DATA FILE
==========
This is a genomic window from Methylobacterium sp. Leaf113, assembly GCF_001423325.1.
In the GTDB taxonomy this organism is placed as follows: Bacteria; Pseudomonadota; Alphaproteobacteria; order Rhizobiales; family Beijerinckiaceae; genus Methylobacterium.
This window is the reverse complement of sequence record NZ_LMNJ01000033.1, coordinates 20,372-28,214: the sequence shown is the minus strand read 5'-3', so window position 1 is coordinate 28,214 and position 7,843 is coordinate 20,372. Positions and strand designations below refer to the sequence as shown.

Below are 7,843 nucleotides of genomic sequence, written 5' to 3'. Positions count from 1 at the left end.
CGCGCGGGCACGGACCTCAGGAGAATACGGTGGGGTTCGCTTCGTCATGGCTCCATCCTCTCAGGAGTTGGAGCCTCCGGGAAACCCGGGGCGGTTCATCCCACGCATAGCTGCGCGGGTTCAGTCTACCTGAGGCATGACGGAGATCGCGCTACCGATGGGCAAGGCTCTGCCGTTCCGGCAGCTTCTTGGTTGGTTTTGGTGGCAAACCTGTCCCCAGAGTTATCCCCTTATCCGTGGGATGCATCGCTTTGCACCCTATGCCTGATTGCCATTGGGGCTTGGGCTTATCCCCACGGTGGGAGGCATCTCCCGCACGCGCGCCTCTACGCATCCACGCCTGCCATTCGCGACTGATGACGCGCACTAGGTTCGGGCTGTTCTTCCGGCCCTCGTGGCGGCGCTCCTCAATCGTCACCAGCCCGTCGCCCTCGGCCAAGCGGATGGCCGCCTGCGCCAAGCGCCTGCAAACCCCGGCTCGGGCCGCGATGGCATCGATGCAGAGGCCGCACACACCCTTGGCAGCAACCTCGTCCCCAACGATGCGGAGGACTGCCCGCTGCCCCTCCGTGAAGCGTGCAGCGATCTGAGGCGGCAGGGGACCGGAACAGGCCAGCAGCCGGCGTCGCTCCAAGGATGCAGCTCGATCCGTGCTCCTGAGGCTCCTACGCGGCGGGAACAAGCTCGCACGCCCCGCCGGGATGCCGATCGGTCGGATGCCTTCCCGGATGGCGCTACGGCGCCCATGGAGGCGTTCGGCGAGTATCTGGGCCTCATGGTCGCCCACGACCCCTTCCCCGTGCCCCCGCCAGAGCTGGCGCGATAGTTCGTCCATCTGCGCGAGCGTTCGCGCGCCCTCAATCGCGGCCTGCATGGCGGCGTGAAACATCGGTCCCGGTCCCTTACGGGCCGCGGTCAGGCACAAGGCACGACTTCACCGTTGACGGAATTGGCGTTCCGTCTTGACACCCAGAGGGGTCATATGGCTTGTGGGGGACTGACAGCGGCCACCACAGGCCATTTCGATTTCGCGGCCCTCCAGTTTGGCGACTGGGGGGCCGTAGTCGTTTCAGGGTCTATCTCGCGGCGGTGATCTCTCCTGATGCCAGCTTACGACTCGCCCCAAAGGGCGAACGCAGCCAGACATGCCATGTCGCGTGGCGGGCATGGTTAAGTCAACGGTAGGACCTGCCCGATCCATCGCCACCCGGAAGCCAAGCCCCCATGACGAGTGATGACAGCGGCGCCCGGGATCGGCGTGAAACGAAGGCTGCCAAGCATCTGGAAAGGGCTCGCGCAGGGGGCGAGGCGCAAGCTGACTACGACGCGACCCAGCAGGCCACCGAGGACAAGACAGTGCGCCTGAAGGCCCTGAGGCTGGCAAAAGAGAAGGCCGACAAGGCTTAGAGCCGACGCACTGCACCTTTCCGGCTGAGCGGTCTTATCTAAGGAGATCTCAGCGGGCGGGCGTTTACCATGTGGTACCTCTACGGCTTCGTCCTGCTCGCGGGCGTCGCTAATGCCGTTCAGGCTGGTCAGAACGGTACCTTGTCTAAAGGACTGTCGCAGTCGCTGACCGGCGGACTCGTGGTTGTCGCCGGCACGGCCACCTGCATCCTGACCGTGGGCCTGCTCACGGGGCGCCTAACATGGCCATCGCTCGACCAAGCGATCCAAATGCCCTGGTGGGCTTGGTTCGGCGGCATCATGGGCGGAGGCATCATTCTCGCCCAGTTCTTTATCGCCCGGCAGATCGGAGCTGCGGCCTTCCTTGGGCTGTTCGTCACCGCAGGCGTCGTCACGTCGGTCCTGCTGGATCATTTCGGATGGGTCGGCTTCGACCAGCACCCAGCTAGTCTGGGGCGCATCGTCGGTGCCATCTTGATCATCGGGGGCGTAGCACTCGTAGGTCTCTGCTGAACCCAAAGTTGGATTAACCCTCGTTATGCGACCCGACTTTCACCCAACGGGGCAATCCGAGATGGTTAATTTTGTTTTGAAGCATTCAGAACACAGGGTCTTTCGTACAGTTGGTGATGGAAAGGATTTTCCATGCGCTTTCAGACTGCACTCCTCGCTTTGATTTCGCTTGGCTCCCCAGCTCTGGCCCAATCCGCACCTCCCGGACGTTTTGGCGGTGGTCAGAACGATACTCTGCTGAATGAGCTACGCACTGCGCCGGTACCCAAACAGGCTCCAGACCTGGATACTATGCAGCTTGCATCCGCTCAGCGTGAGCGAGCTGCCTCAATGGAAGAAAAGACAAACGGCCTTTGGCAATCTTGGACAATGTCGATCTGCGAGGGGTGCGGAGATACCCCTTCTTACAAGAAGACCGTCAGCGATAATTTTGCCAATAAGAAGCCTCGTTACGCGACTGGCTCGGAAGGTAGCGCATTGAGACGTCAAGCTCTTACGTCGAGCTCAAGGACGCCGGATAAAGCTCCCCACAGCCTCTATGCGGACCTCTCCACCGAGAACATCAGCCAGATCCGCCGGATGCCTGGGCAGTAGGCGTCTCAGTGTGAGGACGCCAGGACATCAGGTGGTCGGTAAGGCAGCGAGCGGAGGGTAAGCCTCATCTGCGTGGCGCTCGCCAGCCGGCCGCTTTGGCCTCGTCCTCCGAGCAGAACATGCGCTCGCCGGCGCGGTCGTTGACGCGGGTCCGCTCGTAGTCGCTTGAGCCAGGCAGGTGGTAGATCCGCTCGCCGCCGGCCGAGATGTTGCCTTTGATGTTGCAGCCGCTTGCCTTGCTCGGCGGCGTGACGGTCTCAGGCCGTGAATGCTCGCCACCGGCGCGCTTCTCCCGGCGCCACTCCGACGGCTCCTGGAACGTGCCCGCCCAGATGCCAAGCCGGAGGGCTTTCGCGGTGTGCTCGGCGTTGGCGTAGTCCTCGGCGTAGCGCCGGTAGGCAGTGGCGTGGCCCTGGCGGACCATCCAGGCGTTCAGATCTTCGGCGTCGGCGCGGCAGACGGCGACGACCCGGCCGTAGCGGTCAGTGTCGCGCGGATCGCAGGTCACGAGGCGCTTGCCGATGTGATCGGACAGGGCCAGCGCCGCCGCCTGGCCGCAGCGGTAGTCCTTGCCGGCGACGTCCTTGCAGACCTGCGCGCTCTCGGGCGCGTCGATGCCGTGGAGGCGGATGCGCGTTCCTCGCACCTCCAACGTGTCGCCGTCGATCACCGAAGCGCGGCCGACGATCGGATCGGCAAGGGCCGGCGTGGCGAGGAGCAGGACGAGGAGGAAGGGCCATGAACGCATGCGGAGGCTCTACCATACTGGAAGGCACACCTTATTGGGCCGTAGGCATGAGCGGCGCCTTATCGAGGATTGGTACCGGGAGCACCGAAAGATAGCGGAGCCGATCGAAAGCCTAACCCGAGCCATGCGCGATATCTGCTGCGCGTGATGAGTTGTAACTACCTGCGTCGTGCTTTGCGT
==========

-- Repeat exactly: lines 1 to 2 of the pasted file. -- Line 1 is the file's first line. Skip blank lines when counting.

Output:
This is a genomic window from Methylobacterium sp. Leaf113, assembly GCF_001423325.1.
In the GTDB taxonomy this organism is placed as follows: Bacteria; Pseudomonadota; Alphaproteobacteria; order Rhizobiales; family Beijerinckiaceae; genus Methylobacterium.